Walking Back to the Edo Period at Hakone Sekisho

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Going inside the gate of Hakone Sekisho, a checkpoint which also operated as a significant transit and communication site for around 250 years during Edo period.

After the collapse of the Kamakura shogunate in 1333, a warlord named Ashikaga Tokauji became a shogun in 1338.  The Ashikaga shogunate, Japan’s second shogunate, was called the “Age of the Country at War” but despite the chaos, trade was encouraged and Zen-inspired art started during this period. The government collapsed towards the end of this shogunate, with the local lords called daimyos gaining the loyalty of the samurai. The daimyos got peasants for their armies and became rulers of their respective territories. The last Ashikaga shogun was forced out of office by a local lord named Oda Nobunaga but was assassinated in 1582 and was succeeded by Hideyoshi, his best general. A power struggle ensued after Hideyoshi’s death in 1598 until Tokugawa Ieyasu, another Nobunaga’s general, gained victory in the Battle of Sekigahara in 1600.

In 1603, Tokugawa Ieyasu became the first shogun of the Tokugawa shogunate which was the last shogunate of Japan. He established his headquarters in Edo, which is now called Tokyo. Tokugawa policies brought a period of peace and vitality in arts and commerce. Literacy rate grew, merchants and artisans prospered. However, the farmers became poorer due to heavy taxes and the daimyos and samurais had financial problems as well. To help the displaced samurais, the shoguns encouraged education and for them to venture into other fields. Given all the peace and prosperity, Tokugawa shogunate still feared rebellion. To ensure the stability and survival of its power, tight control measures were implemented. Japan was isolated from foreign influence for 200 years and the daimyos, with their families, were required to live in Edo for one year after which, they were replaced by another batch of daimyos. The daimyos had to leave their families in Edo as hostages, preventing them from rebellion while in their homelands.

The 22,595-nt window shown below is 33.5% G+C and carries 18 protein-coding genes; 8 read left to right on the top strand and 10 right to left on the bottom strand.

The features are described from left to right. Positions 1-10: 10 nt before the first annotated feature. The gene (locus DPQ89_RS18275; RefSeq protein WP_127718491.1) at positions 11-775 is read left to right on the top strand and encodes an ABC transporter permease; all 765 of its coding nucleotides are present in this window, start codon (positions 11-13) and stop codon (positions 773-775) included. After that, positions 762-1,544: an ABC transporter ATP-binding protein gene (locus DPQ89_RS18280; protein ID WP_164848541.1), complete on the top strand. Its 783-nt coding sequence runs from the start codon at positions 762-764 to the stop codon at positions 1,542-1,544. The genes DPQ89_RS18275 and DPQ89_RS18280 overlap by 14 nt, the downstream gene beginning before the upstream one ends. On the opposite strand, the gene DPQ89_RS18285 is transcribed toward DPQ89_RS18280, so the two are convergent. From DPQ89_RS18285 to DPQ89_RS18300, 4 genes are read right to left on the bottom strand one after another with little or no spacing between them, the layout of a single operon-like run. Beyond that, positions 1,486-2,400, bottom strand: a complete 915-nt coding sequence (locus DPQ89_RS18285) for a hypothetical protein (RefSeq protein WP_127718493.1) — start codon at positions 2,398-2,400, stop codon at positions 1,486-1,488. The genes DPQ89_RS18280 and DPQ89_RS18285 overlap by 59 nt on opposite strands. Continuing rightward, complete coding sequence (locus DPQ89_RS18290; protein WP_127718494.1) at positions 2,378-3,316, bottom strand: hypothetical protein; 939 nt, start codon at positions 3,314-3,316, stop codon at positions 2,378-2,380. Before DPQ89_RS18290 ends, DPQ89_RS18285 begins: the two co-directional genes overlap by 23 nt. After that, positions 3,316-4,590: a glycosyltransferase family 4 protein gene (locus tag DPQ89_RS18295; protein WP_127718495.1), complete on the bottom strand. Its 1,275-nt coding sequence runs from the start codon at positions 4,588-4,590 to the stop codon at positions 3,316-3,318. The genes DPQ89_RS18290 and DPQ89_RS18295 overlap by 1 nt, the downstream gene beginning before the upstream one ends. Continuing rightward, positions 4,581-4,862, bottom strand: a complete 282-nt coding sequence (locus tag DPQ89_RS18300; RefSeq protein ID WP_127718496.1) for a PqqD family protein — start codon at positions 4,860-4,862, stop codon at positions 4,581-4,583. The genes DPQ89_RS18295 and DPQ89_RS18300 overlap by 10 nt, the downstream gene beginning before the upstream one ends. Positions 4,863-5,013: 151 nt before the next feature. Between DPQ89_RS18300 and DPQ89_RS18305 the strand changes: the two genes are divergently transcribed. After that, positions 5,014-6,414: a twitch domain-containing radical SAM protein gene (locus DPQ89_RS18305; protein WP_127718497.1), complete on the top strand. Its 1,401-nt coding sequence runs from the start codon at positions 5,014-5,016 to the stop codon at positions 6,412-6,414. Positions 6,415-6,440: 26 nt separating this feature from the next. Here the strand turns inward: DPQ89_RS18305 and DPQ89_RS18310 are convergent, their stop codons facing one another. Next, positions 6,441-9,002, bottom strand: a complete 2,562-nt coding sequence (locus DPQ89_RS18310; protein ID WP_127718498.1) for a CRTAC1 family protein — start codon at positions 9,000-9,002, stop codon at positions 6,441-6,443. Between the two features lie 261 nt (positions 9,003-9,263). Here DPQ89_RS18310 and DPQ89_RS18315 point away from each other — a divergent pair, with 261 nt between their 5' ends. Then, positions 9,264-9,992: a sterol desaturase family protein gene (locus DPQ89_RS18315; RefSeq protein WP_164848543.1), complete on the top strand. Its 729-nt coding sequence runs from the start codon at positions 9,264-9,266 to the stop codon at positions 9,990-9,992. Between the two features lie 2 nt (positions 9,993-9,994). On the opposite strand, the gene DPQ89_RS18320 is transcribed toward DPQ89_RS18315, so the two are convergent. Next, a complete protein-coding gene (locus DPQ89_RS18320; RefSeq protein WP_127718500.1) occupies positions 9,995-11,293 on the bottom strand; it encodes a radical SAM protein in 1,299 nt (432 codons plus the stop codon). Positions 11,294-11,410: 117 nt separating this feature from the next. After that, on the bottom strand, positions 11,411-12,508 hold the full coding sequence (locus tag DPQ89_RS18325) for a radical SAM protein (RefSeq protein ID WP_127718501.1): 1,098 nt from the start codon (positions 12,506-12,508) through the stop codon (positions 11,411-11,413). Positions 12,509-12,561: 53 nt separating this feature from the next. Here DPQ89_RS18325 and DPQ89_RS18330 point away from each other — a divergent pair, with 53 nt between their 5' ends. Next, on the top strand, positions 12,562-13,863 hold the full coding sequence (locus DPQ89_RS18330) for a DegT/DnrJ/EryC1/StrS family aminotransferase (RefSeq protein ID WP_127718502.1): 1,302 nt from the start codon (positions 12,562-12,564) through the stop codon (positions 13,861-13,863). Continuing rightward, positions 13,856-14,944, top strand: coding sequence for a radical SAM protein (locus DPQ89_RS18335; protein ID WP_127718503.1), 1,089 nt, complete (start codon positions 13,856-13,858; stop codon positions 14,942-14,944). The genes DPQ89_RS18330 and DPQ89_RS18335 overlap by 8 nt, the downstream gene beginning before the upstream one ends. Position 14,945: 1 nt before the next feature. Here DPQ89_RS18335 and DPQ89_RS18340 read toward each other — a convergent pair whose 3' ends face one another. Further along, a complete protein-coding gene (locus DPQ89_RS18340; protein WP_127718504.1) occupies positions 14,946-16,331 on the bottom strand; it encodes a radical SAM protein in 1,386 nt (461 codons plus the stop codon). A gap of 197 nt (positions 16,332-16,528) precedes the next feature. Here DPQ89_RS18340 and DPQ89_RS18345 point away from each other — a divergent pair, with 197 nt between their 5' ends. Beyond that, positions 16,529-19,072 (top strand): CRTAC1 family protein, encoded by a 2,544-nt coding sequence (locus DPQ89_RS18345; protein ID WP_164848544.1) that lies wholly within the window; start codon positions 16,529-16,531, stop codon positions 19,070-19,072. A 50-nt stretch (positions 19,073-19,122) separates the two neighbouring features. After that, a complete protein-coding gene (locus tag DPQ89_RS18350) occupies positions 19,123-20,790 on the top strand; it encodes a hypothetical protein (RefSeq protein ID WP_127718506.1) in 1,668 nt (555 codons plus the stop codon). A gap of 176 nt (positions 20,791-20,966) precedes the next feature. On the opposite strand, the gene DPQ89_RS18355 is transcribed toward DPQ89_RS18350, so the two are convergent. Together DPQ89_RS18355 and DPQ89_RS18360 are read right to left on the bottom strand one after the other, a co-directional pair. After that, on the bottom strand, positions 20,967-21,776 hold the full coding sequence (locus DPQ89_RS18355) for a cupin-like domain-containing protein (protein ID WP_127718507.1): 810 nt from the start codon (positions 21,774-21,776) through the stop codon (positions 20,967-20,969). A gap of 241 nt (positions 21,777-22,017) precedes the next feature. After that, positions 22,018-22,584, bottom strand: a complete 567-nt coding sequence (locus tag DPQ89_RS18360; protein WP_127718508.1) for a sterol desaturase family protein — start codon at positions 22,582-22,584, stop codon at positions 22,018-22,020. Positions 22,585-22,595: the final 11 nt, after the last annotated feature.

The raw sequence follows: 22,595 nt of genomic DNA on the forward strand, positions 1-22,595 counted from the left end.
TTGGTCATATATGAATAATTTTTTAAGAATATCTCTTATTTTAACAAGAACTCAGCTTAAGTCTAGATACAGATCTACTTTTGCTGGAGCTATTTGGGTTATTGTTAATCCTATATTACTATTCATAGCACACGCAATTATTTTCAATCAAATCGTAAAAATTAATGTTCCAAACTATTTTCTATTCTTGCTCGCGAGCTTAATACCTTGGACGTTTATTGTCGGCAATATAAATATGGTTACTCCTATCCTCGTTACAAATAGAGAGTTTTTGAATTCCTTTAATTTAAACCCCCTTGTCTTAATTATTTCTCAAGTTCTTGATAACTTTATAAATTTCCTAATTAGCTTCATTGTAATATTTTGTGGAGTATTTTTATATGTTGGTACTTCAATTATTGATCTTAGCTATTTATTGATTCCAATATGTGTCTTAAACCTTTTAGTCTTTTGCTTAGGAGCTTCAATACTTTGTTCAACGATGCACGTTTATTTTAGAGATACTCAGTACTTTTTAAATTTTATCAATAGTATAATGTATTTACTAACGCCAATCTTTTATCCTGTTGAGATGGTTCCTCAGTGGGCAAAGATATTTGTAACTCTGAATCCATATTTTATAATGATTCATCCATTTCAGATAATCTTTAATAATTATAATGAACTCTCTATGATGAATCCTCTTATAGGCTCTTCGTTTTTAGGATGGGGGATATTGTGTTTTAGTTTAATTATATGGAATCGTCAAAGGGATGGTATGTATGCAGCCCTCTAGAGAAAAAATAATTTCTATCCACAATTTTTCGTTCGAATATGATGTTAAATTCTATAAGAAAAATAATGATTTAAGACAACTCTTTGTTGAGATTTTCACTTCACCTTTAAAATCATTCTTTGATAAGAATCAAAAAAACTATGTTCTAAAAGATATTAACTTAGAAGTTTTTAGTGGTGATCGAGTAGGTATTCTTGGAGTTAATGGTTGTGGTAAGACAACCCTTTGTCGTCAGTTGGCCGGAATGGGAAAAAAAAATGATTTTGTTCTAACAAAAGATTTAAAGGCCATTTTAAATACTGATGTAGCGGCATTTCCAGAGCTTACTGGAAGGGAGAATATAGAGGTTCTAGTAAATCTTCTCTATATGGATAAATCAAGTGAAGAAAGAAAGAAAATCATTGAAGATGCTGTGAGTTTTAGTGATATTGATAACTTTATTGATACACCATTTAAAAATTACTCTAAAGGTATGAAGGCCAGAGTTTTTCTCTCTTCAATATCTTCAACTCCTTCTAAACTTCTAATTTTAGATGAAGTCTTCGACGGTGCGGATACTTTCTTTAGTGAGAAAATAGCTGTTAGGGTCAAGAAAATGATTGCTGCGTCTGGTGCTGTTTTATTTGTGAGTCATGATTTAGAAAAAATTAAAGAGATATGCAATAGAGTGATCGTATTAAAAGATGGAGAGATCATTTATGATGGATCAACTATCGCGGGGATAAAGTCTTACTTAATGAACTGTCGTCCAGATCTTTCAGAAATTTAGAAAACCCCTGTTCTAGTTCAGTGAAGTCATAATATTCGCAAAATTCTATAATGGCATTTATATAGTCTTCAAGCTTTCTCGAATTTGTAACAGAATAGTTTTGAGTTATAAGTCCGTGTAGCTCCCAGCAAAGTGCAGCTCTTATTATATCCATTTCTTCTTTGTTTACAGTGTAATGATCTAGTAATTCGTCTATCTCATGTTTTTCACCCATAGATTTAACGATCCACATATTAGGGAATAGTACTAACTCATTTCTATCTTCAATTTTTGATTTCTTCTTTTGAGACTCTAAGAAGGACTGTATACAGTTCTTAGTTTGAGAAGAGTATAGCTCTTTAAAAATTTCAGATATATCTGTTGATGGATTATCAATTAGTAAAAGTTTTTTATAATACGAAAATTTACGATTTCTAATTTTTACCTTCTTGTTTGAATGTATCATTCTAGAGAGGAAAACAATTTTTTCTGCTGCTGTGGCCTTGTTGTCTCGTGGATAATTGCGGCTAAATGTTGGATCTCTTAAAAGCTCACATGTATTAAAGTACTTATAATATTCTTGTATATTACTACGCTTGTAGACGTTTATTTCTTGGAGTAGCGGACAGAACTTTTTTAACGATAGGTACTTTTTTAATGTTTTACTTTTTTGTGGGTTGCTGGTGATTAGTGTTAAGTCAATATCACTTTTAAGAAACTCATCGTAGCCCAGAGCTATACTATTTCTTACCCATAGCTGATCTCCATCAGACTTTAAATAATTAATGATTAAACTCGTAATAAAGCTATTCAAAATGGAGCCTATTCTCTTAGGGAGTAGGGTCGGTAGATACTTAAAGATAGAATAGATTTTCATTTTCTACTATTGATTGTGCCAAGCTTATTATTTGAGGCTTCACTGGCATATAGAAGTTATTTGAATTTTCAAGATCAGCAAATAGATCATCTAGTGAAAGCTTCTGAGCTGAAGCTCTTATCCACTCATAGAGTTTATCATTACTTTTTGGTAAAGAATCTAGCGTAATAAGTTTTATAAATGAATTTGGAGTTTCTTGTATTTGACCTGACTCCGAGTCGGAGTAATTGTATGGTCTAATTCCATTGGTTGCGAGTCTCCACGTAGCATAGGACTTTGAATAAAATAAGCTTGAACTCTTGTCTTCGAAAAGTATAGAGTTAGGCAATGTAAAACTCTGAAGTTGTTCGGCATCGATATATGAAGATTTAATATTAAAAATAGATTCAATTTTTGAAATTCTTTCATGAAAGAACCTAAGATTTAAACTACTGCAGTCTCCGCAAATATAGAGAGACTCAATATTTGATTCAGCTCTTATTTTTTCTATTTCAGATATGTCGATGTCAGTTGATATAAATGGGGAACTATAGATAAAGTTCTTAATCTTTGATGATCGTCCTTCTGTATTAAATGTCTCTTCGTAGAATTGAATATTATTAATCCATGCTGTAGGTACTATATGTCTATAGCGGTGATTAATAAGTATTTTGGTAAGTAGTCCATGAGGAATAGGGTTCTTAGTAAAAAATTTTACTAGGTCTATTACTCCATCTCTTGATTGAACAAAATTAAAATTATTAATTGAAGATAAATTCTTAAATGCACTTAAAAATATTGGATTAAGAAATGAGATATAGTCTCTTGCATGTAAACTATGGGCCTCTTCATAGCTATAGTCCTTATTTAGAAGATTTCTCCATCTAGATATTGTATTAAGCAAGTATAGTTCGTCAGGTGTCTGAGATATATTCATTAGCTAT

This accounts for the 53 Sekisho (checkpoints) placed by the Tokugawa shogunate throughout Japan. They had to control arms entering Edo and keep the daimyo’s wives from escaping. Hakone Sekisho,  which was built in 1619, was the biggest and most important of all the 53 checkpoints. This was dismantled during the end of the rule of the Tokugawa shoguns. In 1868, after ruling Japan for almost 265 years, the Tokugawa shogunate ended due to heavy political pressure, and the power of Emperor Meiji was restored.

A detailed report of the dismantling, as well as the building structures, were discovered in 1983. An excavation started in 1999 until 2001. After three years of construction, Hakone Sekisho had finally been restored to its original form and was opened to the public in the spring of 2007.

This is katte itanoma or the dining room where Sekisho officials would dine and rest. P1120697

Daidokorodoma or kitchen where the Sekisho officials’ meals were prepared. P1120696

A tomibansho or lookout to monitor the lake. P1120698

This “Recovered Well” was discovered in 2002 and has just kept a certain water level since its discovery. P1120699

Hakone Shesiko is open daily from 9am to 5pm. For more info, please go to http://www.hakonesekisyo.jp/

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10 Comments on “Walking Back to the Edo Period at Hakone Sekisho

  1. Very interesting history and photos. Seems the custom of tossing coins into wells and making a wish is universal. Thanks for stopping by my blog. 🙂

    • You’re welcome and thank you very much too! There’s something sweet and enchanting about wishing wells. A wish upon a wishing well while tossing gleaming coins evokes a positive energy…it signifies hope. That’s why this has been practiced since ancient times. This is a wood-lined well indicating such an ancient Japanese civilization.

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